Michael Jordan is generally seen as the greatest Basketball player of all time. Truth be told, he is apparently perhaps the greatest competitor of all time. He was a four-time gold medalist with USA Basketball, including two Olympic golds, and was twice named USA Basketball Male Athlete of the Year. For more than 10 years, he was the substance of the NBA.
And then he settled on the choice: a change for a lifetime. How can a man, at the height of his prosperity, leave achievement? Besides the fact that he walked away, however, he did the unimaginable. He took a chance on his athletic ability while trying to play baseball, a game he hadn’t played since he was a teenager, and realized that a large number of people would watch all of his swings, all of his throws, and all of his pops fly.
“I can accept failure, everyone fails at something. But I can’t accept not trying.”
Was it the inner me? Was it tired? No. It was mental. It was the attitude he had since he was in high school; a prospect that burned in his spirit after being cut off from his ball group.
To understand why everything was played, how about we take a look at the attitude of Michael Jordan, the contender?
“To be successful you have to be selfish, or else you never achieve. And once you get to your highest level, then you have to be unselfish. Stay reachable. Stay in touch. Don’t isolate.”
As Mindset creator Carol Dweck would say, Jordan is a great representation of the developmental mindset. The mindset that almost all effective competitors who have had long-term achievements have. He says that hereditary qualities can decide the starting line, but hard work decides the end goal.
Disappointment is not simply recognized; It is normal. By the time you stretch past your current cutoff points, disappointment is inevitable. Produces development. You just get to the top and stay on top constantly improving. Winning is not all that matters. Growing is.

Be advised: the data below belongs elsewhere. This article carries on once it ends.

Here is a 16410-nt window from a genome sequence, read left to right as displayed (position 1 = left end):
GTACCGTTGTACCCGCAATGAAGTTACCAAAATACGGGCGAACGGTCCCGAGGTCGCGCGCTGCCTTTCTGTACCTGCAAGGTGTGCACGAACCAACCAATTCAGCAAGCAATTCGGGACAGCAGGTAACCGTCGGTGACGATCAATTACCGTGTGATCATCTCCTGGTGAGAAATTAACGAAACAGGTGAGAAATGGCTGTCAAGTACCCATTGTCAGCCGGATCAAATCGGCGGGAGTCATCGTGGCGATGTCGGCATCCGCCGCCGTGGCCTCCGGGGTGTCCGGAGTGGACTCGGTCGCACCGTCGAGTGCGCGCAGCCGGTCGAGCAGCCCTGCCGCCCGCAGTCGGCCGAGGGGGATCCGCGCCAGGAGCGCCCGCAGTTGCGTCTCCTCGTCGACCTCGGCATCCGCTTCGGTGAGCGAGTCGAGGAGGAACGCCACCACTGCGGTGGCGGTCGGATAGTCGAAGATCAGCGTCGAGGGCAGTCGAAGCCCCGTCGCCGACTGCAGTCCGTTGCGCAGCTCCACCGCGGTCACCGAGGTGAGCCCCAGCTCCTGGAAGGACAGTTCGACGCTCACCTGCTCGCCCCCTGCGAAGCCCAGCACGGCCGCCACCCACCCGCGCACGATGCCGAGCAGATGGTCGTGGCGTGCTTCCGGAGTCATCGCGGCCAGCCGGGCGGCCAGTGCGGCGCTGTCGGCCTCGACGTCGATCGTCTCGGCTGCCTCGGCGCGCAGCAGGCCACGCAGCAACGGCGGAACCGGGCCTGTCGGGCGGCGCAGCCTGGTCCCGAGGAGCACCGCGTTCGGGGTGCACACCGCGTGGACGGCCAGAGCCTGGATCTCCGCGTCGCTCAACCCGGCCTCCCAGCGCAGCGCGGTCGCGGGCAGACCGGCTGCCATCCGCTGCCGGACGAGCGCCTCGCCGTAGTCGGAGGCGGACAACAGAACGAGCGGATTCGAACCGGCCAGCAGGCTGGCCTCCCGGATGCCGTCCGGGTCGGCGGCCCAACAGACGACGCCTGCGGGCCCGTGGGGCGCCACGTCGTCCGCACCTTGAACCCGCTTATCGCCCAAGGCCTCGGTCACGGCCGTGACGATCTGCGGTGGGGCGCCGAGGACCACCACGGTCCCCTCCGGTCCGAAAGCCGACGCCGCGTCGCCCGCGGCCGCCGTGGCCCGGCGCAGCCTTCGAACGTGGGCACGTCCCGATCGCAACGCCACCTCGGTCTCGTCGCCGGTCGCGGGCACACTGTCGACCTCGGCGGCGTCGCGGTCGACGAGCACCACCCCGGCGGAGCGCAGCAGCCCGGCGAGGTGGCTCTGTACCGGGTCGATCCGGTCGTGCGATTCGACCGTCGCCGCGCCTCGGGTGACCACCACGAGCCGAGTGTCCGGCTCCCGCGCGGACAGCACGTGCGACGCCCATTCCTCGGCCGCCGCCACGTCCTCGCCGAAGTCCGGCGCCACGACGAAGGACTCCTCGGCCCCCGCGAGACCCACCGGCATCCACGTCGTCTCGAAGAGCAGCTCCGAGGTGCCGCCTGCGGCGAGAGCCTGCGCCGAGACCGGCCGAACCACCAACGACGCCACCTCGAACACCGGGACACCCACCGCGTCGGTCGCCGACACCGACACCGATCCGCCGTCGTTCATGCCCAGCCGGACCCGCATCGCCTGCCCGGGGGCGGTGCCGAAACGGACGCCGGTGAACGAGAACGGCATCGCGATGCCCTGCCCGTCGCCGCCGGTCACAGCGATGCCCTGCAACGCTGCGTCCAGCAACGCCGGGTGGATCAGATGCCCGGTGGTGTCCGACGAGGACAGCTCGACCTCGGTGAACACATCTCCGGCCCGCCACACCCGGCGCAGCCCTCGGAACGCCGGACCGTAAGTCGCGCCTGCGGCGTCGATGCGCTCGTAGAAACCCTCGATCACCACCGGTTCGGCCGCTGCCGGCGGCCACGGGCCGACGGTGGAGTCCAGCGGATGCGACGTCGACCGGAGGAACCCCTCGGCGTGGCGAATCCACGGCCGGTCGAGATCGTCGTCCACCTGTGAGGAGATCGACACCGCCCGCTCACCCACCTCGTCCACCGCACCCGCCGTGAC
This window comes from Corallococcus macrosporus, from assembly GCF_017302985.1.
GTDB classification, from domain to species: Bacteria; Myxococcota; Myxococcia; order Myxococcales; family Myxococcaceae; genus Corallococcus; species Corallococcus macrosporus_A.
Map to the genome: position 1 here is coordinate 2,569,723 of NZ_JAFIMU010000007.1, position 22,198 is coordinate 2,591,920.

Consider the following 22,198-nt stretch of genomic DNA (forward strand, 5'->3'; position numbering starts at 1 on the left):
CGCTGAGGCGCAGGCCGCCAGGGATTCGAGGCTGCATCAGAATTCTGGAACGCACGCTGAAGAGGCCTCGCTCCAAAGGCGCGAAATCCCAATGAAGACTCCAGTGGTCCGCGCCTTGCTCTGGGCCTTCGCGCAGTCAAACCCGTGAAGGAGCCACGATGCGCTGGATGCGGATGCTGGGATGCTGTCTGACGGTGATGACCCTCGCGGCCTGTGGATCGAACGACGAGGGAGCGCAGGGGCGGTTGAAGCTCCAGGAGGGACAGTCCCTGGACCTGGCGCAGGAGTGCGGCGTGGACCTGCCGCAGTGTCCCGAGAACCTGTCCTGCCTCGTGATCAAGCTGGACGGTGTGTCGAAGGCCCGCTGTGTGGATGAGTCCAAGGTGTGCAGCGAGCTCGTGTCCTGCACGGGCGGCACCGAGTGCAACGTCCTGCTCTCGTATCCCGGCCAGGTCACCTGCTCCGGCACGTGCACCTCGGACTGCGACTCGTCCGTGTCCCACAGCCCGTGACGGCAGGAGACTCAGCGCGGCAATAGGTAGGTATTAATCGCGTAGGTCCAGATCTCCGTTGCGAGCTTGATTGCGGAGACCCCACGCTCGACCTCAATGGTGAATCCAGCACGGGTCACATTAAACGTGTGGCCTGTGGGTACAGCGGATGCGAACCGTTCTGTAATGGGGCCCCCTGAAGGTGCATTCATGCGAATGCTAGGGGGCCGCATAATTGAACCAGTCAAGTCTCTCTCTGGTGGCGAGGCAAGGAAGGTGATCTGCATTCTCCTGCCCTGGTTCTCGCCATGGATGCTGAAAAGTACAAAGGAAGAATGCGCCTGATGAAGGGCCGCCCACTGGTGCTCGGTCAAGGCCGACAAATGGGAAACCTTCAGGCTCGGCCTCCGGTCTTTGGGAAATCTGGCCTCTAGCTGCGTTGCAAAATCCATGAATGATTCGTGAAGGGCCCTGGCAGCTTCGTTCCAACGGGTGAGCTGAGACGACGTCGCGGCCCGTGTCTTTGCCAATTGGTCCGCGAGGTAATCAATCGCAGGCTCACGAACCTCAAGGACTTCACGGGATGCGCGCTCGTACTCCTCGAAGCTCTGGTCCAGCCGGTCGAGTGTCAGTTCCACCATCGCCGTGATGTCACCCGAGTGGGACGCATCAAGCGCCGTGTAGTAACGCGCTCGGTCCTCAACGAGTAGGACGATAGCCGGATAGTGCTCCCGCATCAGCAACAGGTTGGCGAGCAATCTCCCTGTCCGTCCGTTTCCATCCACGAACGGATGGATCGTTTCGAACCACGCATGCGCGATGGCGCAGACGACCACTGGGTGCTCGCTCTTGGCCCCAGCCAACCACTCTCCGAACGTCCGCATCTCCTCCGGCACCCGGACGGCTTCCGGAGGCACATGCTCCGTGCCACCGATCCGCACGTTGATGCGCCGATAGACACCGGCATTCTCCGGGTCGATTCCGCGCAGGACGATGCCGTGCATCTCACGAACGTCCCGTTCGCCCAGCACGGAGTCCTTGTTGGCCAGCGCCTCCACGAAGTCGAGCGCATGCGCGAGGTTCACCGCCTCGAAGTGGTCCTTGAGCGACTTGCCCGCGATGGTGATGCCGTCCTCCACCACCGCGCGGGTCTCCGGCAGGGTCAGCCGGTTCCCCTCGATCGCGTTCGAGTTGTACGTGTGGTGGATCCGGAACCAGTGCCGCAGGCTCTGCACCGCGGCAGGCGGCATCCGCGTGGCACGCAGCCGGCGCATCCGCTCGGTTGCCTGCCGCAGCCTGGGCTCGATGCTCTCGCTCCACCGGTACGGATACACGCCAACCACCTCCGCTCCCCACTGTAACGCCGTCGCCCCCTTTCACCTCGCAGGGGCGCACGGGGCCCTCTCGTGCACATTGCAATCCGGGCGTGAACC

Result of Hard Work
Jordan could have been exhausted with b-ball. You may have longed for another test. However, he would not have gambled everything if he honestly did not accept that hard work beats them all. MJ was not an idiot. He didn’t think that since he was fruitful in b-ball, he would be effective in baseball. He was not self-absorbed to the point that he thought he was incapable of falling flat on his face at anything. Not at all. What MJ accepted is what each individual with the developmental attitude accepts. Hard work trumps all.
Mentor John Wooden felt something similar. He rarely spoke of hits and misses in his pregame speech. Rather, he focused on making sure his players could give 100% and leave everything on the court.
Mentor Wooden said on several occasions that some of his happiest minutes were not after obtaining public titles, but rather after misfortunes when his considerably less capable group gave it their all and still missed the mark. He knew that by concentrating on the cycle, the results would come. Ten public titles later proved his hypothesis.
Attitudes matter. From time to time, a mentor will examine brain research. However, how often do we hear a mentor say that the ball is both mental and physical? How are we rehearsing the physiological segment of b-ball? Is it true that we are imparting the development attitude to our players? Or then, again, would we say that we just yell at them and blame them for the misfortunes? In case you need to increase performance, you better start trying to figure out your main driver.
“I’ve failed over and over and over again in my life and that is why I succeed.”